Posts Tagged ‘Your Money and Your Brain’

Books that will help gain sanity in insane market – Part 2

Courtesy of Vitaliy Katsenelson

I originally wrote this list of recommended books last year; recently I updated and added a few more.  I hope to keep adding to it every year.  It contains six sections: Selling, Think Like an Investor, Behavioral Investing, Economics, Stock Market History, and Books for the Soul.  Due to its length, I divided it into two parts.  You can read part 1 by clicking here

Behavioral Investing

The right temperament is crucial in investing. Being a critical thinker and knowing how to value stocks is important, but it is all a waste if your emotions get the better of you. The following books will help you to recognize the shortcomings of your hard-wiring and help you to devise strategies to deal with it.

Psychology of Investing, by John R. Nofsinger, is short and to the point. You’ll become an expert on behavioral investing in about an hour. Well, not quite, but close.

Why Smart People Make Big Money Mistakes And How To Correct Them, by Gary Belsky and Thomas Gilovich.  This is a fun and easy read. It also addresses how shortcomings in our wiring impact money decisions, like buying cars and stereos.

Your Money and Your Brain, by Jason Zweig, is another selection. I have to admit that the two books above cover many topics in this book (though this one offers new angles and insights) and are likely to be more exciting reads, but Chapter 10 is what makes this book a must-read: it addresses happiness – yes, happiness. Although, as most of us know, money doesn’t buy happiness (unless you are starving or living on the street), money spent on acquisitions – things – brings a burst of happiness that quickly fades away. Think of your level of happiness when you bought the car of your dreams. Money spent on experiences – being – brings a higher utility of happiness. Recollecting experience brings happiness. I plan to reread this chapter at least a couple of times a year. Zweig also provides a list of things you can do that will make you happy, and none of them require you to spend a penny, which is a big positive in today’s economy.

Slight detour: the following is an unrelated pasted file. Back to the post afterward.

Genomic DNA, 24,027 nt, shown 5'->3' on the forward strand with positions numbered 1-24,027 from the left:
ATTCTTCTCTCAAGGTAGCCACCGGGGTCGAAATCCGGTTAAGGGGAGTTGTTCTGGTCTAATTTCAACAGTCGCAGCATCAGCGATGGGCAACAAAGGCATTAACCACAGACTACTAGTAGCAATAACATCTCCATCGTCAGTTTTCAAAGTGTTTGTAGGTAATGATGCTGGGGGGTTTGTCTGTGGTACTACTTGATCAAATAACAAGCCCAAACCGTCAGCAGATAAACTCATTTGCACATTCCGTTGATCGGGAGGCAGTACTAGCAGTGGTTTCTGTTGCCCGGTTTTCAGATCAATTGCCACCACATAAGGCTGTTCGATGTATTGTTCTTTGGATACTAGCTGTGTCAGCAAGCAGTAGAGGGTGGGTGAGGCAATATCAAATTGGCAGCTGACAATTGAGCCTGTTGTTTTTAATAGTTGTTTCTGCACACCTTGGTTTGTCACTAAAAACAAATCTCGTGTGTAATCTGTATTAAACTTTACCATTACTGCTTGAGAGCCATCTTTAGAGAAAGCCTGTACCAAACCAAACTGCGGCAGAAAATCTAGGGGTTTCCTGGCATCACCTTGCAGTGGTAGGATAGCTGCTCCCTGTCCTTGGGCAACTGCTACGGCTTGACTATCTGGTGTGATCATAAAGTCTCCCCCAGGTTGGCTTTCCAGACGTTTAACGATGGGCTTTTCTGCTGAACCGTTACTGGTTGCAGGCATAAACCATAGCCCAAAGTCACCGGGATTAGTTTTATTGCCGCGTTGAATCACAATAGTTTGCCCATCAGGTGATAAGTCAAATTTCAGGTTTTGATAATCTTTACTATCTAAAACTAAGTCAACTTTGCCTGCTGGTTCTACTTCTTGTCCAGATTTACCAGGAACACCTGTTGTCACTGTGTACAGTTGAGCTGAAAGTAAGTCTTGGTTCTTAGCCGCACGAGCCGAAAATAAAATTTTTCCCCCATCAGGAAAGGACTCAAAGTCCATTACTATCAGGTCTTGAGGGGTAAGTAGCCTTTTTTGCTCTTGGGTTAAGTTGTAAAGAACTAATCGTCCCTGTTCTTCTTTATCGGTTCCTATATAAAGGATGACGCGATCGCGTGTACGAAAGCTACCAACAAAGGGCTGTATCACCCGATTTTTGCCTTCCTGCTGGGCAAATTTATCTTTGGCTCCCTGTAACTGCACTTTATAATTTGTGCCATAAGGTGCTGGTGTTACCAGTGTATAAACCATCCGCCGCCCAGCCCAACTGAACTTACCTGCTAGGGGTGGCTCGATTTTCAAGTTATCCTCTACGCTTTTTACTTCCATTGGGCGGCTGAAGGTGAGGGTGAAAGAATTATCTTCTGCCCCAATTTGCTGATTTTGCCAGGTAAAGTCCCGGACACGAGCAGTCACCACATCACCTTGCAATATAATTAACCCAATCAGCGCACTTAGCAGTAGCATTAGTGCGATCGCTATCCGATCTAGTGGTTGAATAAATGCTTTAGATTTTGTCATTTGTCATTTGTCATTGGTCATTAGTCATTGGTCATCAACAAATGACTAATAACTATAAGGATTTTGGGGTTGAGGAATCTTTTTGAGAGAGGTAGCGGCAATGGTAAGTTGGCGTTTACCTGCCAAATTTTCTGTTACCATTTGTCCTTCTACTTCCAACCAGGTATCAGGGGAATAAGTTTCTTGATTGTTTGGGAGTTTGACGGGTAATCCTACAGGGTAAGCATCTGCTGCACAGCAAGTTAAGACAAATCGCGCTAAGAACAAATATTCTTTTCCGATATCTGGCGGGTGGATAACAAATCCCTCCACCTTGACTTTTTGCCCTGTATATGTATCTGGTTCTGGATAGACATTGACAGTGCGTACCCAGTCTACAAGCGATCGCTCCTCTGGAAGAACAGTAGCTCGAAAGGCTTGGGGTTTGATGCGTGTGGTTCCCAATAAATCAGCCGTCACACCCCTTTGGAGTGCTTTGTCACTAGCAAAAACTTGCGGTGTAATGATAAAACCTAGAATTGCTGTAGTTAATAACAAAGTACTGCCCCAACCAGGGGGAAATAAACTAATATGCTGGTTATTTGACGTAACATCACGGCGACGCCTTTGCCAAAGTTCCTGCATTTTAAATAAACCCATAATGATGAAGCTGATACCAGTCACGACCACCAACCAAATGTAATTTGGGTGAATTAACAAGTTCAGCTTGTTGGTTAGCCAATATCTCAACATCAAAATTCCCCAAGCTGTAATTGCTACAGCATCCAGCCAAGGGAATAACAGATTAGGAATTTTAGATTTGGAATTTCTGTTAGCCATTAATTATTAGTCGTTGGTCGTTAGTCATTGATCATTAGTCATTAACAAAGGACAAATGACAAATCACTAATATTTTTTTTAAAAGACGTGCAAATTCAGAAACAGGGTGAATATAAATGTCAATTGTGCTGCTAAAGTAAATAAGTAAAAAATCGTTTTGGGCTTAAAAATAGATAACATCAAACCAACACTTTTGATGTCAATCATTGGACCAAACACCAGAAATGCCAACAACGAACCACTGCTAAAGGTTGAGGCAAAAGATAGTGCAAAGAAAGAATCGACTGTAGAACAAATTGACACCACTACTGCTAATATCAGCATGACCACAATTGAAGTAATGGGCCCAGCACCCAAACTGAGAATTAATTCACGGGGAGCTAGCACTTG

Reminiscences of a Stock Operator, written in 1923 by Edwin Lefevre, tells from a first-person perspective the fictionalized tale of the early years of the great trader…
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